Looking to save some energy? Most homeowners don’t realize that creating an energy efficient home actually begins with your home heating system. Across the United States, homeowners tend to spend about 30% of their utility costs on heating their homes, and that can add up to some fairly big bills. It’s why many are looking into energy efficient home heating as a way to lower costs and create a greener home.
What Is Energy Efficient Home Heating?
A system’s efficiency is defined by how well it uses fuel. It’s important to note that the heating system working to keep your home warm on cool days is directly affected by the weather itself. There are three main types of heating systems – furnaces, heat pumps, and boilers, and they all rely on a closer look at the annual fuel utilization efficiency rating, or AFUE, to get a better overall picture of efficiency. This number tells you how much of that energy it’s using (which typically comes from electricity or natural gas) is actually going toward heating your home and how much of it is wasted.
If your system has an AFUE of 90%, your system uses 90% of that energy to heat your home, and 10% of it is lost. Today, the Department of Energy requires all new heating systems to have a minimum AFUE of 80%, but you can find those that function as high as 98.5% if you’re looking for something with maximum efficiency.
How Does Energy Efficient Home Heating Contribute to Overall Efficiency?
New heating systems have a fairly high AFUE. Older systems simply don’t. AFUE standards didn’t exist before 1992, so older homes tend to be less efficient when it comes to heating systems. In fact, most older homes are only averaging a 50 – 60% efficiency rating, which means a higher rate of carbon dioxide emissions each year. Overall, that means your home isn’t as efficient as it should be, and since your heating system accounts for much of the energy your home uses, upgrading is a must.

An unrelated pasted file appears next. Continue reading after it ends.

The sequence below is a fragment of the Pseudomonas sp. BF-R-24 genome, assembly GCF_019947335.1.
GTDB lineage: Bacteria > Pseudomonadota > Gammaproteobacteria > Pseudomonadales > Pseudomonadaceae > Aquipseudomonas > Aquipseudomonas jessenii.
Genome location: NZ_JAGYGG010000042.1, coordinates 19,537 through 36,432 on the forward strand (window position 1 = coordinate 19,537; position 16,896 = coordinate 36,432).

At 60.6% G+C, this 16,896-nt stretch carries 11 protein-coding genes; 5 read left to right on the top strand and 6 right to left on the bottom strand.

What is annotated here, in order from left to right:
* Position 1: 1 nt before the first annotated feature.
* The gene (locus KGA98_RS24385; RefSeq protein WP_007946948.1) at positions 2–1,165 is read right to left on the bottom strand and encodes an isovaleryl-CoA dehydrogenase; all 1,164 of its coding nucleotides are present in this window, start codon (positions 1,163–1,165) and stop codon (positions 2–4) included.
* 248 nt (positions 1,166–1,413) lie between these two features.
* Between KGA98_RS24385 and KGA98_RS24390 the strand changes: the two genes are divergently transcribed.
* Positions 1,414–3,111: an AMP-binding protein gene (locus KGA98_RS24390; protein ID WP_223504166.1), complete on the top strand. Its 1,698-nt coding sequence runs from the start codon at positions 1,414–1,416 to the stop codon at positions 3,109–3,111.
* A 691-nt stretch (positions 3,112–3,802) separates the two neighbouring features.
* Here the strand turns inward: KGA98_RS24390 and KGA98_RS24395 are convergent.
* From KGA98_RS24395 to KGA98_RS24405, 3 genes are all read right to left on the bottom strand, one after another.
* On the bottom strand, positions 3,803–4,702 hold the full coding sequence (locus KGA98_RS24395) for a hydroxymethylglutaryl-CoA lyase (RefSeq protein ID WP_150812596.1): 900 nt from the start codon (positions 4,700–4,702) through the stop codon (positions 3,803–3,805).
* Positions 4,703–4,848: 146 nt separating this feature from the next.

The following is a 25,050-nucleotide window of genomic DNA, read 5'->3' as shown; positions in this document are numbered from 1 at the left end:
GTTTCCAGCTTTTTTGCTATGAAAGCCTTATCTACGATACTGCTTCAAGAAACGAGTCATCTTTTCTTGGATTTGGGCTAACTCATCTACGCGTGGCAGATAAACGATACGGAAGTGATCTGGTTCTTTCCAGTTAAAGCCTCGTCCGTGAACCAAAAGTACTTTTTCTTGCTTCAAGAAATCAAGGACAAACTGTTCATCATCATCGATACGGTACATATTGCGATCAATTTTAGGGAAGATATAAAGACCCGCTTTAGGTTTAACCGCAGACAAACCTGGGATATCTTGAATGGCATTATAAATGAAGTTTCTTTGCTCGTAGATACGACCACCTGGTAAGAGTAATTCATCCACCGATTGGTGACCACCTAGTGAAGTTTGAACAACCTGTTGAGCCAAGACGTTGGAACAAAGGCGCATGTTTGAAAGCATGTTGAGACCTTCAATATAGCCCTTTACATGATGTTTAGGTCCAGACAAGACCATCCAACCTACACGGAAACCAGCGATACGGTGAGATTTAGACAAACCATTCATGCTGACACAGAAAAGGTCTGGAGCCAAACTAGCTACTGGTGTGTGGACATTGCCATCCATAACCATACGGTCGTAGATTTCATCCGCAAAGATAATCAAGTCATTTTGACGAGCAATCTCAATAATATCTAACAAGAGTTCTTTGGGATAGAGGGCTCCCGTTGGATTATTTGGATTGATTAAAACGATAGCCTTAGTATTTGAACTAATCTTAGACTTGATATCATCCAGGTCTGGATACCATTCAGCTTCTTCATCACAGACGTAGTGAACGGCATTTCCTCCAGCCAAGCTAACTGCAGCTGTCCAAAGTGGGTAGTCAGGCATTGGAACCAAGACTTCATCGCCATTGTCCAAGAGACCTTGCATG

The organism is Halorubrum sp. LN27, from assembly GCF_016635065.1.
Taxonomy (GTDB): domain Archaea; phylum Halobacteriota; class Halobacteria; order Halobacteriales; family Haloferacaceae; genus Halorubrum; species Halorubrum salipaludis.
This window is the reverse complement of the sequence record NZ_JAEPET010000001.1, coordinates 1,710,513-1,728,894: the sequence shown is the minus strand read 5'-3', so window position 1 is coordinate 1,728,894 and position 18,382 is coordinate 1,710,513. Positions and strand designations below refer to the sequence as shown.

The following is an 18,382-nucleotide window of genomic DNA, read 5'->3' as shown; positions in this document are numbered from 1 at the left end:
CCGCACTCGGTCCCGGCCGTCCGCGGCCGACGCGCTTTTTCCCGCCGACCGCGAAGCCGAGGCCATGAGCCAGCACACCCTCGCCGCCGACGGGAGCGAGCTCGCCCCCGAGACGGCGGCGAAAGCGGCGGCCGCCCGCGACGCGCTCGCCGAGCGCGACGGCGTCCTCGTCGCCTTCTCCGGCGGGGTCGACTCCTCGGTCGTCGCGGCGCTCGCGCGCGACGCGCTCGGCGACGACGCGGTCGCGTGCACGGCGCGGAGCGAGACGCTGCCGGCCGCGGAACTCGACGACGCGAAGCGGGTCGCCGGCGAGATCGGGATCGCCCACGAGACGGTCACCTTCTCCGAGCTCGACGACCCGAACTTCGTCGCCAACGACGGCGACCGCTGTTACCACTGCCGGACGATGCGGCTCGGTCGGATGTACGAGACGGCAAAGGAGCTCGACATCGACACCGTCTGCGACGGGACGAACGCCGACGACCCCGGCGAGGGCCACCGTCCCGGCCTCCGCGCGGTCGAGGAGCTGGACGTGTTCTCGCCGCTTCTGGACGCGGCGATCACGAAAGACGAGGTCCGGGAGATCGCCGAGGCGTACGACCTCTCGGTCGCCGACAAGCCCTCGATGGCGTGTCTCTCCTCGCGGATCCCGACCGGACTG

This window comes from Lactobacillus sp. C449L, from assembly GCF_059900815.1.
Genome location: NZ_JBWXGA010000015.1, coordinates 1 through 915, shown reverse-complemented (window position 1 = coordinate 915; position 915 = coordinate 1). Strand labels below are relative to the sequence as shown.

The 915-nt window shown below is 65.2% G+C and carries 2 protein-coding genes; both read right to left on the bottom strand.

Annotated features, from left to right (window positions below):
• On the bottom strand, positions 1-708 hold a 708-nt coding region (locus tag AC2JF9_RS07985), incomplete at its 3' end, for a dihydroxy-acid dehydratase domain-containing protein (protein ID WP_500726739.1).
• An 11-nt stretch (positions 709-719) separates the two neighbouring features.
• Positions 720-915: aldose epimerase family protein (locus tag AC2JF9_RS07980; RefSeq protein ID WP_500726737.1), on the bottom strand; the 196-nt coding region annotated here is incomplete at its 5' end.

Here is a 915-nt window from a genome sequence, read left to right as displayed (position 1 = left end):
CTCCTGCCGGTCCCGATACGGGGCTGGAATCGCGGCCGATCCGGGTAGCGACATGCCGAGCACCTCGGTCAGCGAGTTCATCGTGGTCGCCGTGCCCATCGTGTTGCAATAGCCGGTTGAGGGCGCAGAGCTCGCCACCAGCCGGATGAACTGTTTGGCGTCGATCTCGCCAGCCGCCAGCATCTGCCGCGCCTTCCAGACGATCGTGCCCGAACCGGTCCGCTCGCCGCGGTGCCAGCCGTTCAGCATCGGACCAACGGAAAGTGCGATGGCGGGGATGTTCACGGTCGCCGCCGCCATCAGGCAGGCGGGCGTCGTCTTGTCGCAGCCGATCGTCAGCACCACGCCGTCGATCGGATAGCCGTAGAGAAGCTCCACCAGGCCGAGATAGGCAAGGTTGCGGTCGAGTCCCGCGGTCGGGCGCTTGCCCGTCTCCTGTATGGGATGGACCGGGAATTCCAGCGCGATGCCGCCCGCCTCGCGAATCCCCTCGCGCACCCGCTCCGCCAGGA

Choosing the Most Efficient Heating System
The key to selecting the most efficient heating system is to choose one with a high AFUE, but there are three types of systems out there.
- Furnace: Many Florida homes use a furnace for heat, particularly if they have easy access to natural gas. A furnace uses a heat exchanger to heat the air, then push it through the ductwork in the home. Often they employ a blower to ensure the house is evenly heated. A furnace can be the most efficient type of heating system available depending on whether you have natural gas access. They can, though, be fairly loud.
- Heat Pump: In the moderate Florida climate, heat pumps are more efficient than traditional furnaces. These are air conditioning and heating units all in one. In the Florida heat, the unit will take air from the outside, remove the heat with refrigerant, and pump the cool air through your home. In cooler weather, the heat pump takes the air from the inside, adds heat, and sends it inside. With better filtration and less noise than a furnace, these are one of the more efficient types of systems.
- Boiler: While this may sound like an outdated system, there are still homes that use boilers for warmth. These systems heat water in a tank, then use that water to heat the home, pumping it through a series of pipes to small radiators in each room. Natural gas boilers can be fairly efficient. In fact, some are more efficient than furnaces, but because they take up so much space and they are quite expensive in terms of repairs, many homeowners avoid them.
To choose the heating system that is right for your home, look to what has been used in the past. Talk to an HVAC specialist about what’s working well and what may not be working for your home, then take a closer look at what could change to improve your overall efficiency.
At Synergy Homes, we develop energy efficient homes from the ground up. Each South Florida home we design means a healthier choice for your family and the environment. To learn more about how to purchase a beautiful, efficient home, contact us today.
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